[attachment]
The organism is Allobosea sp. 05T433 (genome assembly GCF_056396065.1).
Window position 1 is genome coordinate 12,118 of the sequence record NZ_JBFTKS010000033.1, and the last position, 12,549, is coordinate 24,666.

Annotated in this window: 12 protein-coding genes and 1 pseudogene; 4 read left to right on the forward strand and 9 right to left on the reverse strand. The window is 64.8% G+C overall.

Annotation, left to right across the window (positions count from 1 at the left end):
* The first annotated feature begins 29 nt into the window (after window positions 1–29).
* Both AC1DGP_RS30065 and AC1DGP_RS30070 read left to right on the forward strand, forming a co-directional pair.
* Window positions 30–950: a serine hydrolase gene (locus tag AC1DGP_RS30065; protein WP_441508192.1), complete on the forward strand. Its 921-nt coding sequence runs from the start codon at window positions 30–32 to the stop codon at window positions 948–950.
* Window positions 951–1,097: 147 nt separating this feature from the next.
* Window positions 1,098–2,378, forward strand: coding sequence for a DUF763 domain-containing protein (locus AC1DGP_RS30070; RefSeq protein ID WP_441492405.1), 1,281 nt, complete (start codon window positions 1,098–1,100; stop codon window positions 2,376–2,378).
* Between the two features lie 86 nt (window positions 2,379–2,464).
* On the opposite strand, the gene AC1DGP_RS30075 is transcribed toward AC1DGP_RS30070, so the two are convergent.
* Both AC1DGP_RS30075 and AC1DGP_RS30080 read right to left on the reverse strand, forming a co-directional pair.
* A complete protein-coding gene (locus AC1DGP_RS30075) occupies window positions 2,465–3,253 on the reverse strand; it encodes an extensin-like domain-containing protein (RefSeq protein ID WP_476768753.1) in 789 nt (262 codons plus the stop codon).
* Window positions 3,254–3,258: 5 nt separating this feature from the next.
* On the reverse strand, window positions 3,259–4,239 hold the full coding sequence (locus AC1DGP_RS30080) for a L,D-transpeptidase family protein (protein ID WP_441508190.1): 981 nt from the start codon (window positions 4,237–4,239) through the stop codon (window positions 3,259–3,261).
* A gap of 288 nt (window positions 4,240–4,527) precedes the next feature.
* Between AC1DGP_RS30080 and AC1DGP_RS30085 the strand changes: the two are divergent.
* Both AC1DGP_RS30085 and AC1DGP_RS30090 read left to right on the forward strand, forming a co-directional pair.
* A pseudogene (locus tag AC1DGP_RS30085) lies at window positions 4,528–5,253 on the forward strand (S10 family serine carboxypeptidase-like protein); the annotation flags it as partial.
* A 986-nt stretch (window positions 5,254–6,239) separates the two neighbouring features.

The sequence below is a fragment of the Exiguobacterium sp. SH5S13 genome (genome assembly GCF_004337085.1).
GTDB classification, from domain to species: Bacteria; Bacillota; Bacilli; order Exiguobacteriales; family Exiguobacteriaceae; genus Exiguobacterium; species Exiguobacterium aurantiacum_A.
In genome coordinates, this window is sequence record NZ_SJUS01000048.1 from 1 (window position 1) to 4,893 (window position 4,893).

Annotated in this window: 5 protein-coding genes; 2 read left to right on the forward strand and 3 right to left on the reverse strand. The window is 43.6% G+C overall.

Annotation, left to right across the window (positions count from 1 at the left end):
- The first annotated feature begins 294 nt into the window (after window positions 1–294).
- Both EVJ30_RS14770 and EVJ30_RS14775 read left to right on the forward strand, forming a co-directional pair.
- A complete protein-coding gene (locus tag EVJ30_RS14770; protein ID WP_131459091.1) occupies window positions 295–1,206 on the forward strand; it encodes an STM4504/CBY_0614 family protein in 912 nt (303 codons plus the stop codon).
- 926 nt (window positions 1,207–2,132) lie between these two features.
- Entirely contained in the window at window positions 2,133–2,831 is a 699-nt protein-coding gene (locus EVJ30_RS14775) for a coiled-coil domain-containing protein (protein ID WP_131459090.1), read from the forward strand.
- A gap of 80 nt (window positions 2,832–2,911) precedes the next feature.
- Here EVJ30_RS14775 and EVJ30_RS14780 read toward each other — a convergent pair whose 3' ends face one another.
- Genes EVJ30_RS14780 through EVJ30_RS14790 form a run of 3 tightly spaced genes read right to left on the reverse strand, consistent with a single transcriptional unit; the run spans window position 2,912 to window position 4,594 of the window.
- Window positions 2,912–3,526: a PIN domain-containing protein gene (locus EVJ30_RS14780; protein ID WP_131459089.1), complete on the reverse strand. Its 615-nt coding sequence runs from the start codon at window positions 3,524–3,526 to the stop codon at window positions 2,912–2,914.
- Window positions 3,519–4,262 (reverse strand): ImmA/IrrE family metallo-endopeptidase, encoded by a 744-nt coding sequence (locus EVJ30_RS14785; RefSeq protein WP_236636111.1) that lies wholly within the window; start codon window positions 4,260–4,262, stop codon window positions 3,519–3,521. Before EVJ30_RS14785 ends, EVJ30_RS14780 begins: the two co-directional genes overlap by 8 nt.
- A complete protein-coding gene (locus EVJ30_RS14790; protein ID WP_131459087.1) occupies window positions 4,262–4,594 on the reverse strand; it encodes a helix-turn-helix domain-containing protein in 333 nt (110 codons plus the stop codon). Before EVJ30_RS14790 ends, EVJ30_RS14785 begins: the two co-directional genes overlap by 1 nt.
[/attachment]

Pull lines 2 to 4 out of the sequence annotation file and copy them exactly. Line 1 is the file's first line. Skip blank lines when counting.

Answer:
Window position 1 is genome coordinate 12,118 of the sequence record NZ_JBFTKS010000033.1, and the last position, 12,549, is coordinate 24,666.

Annotated in this window: 12 protein-coding genes and 1 pseudogene; 4 read left to right on the forward strand and 9 right to left on the reverse strand. The window is 64.8% G+C overall.

Annotation, left to right across the window (positions count from 1 at the left end):